The largest loss in October was incurred by Intesa Sanpaolo, which announced it had allocated €100 million to compensate former customers of Banca Popolare di Vicenza and Veneto Banca who allegedly fraudulently lost their savings with the now-defunct Italian banks. Intesa announced it would take over the two banks in June 2017. After reviewing their accounts, Intesa chief executive Carlo Messina said he found the two banks had failed in their fiduciary duties towards their customers.
Both banks are under investigation for allegedly advising retail customers to invest their savings in the banks’ own shares. The customers subsequently lost their savings when the banks were rescued by the Italian state in June 2017.
In second place, Deutsche Bank was ordered to pay €48 million to Postbank investors after it delayed proposing a takeover offer when it began acquiring Postbank in 2008.
The bank paid €57.25 per share for its first share purchase, for a percentage of Postbank just under the threshold at which it would be required to make a formal takeover offer. After buying more shares which took it over this threshold, the bank’s subsequent 2010 takeover offer was for €25 per share. However, shareholders argued that Deutsche Bank had been in de facto control of the bank from the time of its initial share purchase and so should have made an offer at €57.25 per share.
Deutsche Bank denied the allegations, but a Cologne regional court ruled that some shareholders were entitled to additional payments of up to €32.25 per share, to bring the total to €57.25 per share.
Bank of America Merrill Lynch was fined £34.5 million ($45.4 million) by the UK Financial Conduct Authority for failing to report 68.5 million exchange-traded derivative transactions in the third biggest loss. The FCA identified a number of issues with its subsidiary Merrill Lynch International’s reporting system, set up to comply with the European Market Infrastructure Regulation, that led to the failures.
The fine also took into account two previous reporting failures by Merrill Lynch International, in August 2006 and in April 2015. The most recent of those settlements was, at the time, the UK’s largest transaction reporting-related fine, at £13.3 million.
In fourth place, RBS agreed to pay $44.1 million to the US Department of Justice to settle allegations it made fraudulent misrepresentations in the purchase, sale and broking of collateralised loan obligations and residential mortgage-backed securities to its customers between 2008 and 2013 to increase its profits on these products.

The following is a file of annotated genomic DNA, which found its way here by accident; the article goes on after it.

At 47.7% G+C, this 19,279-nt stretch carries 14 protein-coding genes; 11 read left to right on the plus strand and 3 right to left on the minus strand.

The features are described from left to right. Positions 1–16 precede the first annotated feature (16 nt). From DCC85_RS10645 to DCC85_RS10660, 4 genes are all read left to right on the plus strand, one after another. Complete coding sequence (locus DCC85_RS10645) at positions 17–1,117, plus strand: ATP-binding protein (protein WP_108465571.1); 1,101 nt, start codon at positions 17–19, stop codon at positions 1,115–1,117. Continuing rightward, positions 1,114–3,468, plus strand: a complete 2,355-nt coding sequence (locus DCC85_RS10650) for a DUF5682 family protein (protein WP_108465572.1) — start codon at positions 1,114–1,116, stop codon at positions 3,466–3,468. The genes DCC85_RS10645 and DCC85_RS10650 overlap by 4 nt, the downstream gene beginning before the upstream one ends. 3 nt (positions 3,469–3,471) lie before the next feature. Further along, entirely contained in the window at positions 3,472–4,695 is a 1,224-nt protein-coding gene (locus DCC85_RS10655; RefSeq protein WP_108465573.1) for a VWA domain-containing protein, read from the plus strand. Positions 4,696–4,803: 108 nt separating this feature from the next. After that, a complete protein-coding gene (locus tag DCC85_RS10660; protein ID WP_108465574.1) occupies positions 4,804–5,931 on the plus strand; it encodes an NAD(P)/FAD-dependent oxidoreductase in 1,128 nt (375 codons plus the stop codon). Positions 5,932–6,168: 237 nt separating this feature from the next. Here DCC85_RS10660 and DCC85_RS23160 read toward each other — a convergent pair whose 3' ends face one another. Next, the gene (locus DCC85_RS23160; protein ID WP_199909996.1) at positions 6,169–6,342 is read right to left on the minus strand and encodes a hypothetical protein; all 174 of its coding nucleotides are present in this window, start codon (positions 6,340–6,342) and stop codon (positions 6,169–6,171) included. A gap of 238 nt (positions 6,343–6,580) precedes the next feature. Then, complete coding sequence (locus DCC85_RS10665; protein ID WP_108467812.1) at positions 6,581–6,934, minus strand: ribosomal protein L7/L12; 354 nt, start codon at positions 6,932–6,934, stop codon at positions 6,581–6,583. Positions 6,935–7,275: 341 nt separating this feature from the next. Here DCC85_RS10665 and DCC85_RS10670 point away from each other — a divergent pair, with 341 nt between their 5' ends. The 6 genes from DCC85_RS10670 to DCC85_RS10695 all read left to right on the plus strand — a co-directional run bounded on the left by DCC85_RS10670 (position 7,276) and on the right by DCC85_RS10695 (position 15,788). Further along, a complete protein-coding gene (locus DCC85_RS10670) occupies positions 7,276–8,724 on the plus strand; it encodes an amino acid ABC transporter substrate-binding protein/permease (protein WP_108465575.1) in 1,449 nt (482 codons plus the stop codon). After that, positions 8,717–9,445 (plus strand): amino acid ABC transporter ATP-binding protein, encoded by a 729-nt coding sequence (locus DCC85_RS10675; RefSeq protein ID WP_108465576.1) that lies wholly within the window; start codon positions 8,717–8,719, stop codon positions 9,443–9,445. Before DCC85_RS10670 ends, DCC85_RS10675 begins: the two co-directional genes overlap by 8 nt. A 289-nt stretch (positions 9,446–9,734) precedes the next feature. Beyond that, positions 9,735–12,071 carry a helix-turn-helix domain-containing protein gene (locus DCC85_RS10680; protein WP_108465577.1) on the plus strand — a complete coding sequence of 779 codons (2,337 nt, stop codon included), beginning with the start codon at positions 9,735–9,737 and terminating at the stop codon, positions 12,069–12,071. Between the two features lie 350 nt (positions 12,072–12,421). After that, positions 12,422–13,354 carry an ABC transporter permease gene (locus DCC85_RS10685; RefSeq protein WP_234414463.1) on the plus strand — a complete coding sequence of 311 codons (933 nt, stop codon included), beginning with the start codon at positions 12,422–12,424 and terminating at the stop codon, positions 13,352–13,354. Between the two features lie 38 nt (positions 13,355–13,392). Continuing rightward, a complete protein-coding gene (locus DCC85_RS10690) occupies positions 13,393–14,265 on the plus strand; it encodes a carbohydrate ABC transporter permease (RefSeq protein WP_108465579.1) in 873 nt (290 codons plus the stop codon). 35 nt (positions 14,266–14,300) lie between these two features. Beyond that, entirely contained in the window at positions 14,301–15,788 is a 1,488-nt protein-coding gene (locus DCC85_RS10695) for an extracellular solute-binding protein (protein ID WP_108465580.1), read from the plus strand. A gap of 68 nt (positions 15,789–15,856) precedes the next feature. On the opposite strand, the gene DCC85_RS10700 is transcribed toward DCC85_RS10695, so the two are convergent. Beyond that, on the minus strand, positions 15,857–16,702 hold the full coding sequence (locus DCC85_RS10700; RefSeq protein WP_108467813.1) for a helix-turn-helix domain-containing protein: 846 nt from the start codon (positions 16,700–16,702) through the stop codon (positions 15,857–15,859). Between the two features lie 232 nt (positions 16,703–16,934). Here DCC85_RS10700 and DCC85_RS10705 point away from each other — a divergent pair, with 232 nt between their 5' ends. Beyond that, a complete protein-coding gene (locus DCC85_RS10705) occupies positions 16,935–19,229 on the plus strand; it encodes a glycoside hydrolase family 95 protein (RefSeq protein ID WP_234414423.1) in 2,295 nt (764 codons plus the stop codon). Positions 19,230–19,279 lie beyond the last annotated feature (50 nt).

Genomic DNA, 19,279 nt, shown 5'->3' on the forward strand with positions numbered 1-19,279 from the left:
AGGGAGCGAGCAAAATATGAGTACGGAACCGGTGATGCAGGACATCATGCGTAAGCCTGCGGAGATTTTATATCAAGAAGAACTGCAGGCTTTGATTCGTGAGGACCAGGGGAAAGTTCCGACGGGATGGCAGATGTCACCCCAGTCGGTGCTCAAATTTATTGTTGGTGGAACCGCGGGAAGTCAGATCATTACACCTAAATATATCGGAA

Finally, Australian banks ANZ and NAB reached settlements of A$50 million with the country’s securities regulator over misconduct in transactions involving the local benchmark rate, BBSW, during 2010–2012 (see box below).
Correction, January 2, 2018: ORX News has reclassified the original largest loss for October – Bank Austria’s €790 million payment for transferring staff to the country’s state pension scheme – as a non-operational risk loss. The top five losses for October and accompanying charts have been updated. The loss has also been removed from the ORX News database.
Spotlight: Rate-rigging settlements down under
National Australia Bank has agreed a settlement of A$50 million ($38 million) with the Australian Securities and Investments Commission over allegations it manipulated the country’s wholesale interbank rate, the bank bill swap rate, along with two other banks, ANZ and Westpac.
The NAB settlement comprises a A$10 million penalty, Asic’s legal costs of A$20 million, and a A$20 million payment to a consumer protection fund.
Asic filed civil penalty proceedings against the three banks in 2016, claiming they manipulated the rate between 2010 and 2012. In addition to NAB, ANZ also agreed to settle for the same amount, whereas Westpac is taking the allegations to trial, local media reports. The three banks, as well as Commonwealth Bank of Australia, are four of the 17 global banks accused in a class action lawsuit brought by two US funds of manipulating the bank bill swap rate.
The case echoes those ongoing from investigations into the alleged manipulation of Libor and other related benchmarks by major banks worldwide. Authorities and investors in territories such as the US, UK, EU and Switzerland have reached over $11 billion of settlements with banks for the alleged actions of their traders, which involved colluding to move the benchmarks in a direction more favourable to their trading positions.